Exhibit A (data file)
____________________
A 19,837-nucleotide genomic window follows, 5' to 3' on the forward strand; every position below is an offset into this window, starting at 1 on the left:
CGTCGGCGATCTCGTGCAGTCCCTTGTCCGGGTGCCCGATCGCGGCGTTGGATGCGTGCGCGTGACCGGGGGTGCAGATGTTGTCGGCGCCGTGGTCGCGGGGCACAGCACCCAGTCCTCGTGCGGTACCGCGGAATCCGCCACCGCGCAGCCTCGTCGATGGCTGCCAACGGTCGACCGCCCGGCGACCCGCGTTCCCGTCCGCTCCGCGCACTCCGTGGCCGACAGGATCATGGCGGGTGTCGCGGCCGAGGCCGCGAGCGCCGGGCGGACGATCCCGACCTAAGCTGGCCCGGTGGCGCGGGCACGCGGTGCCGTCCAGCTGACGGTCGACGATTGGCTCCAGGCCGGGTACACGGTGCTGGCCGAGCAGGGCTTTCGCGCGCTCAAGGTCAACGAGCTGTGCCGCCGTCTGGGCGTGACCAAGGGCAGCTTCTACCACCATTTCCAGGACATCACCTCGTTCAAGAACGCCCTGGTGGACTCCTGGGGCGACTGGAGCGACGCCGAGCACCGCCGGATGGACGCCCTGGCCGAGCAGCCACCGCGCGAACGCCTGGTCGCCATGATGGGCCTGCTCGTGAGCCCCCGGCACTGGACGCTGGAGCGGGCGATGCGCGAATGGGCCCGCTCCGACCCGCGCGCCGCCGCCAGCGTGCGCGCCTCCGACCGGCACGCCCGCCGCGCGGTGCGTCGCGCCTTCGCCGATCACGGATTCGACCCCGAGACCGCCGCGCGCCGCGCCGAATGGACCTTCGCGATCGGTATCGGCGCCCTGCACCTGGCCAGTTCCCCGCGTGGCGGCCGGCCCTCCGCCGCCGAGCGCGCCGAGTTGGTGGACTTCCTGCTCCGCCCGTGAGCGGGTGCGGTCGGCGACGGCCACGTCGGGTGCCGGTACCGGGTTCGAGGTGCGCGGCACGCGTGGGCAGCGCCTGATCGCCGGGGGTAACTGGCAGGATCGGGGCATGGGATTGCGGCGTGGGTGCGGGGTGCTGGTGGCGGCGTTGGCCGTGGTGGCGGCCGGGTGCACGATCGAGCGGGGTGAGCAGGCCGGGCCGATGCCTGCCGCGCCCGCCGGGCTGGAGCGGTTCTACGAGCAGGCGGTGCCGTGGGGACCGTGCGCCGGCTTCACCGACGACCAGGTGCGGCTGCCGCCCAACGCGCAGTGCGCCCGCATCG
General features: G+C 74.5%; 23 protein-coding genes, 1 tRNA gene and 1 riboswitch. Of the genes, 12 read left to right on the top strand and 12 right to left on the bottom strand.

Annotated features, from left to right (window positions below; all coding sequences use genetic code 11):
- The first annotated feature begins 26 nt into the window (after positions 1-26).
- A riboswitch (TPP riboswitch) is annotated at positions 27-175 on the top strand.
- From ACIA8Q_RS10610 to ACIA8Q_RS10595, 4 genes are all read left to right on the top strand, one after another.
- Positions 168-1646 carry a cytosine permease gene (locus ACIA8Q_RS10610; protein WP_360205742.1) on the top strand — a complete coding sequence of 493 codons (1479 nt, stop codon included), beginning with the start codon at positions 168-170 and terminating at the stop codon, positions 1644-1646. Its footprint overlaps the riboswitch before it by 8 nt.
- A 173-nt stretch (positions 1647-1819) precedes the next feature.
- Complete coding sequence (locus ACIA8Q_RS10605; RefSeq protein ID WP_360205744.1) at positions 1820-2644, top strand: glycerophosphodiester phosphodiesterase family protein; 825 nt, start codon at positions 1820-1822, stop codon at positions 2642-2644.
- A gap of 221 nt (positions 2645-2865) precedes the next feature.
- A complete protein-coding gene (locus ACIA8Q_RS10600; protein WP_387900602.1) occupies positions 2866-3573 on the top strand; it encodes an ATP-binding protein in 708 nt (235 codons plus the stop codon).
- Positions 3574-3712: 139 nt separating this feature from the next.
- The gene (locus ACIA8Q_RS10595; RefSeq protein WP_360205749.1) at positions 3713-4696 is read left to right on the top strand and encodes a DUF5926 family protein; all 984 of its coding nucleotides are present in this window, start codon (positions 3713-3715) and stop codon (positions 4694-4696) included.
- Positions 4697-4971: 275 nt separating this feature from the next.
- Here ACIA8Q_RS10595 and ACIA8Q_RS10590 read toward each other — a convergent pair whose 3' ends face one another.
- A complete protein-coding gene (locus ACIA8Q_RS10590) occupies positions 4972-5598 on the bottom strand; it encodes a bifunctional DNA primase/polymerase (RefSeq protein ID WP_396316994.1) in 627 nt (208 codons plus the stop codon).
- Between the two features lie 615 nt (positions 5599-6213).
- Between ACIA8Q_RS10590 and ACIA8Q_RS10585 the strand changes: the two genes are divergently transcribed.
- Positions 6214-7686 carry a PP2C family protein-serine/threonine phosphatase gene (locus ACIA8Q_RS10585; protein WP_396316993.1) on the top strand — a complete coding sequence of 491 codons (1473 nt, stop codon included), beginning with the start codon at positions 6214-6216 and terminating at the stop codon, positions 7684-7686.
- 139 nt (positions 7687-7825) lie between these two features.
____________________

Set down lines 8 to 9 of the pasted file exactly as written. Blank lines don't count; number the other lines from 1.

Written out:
- Positions 168-1646 carry a cytosine permease gene (locus ACIA8Q_RS10610; protein WP_360205742.1) on the top strand — a complete coding sequence of 493 codons (1479 nt, stop codon included), beginning with the start codon at positions 168-170 and terminating at the stop codon, positions 1644-1646. Its footprint overlaps the riboswitch before it by 8 nt.
- A 173-nt stretch (positions 1647-1819) precedes the next feature.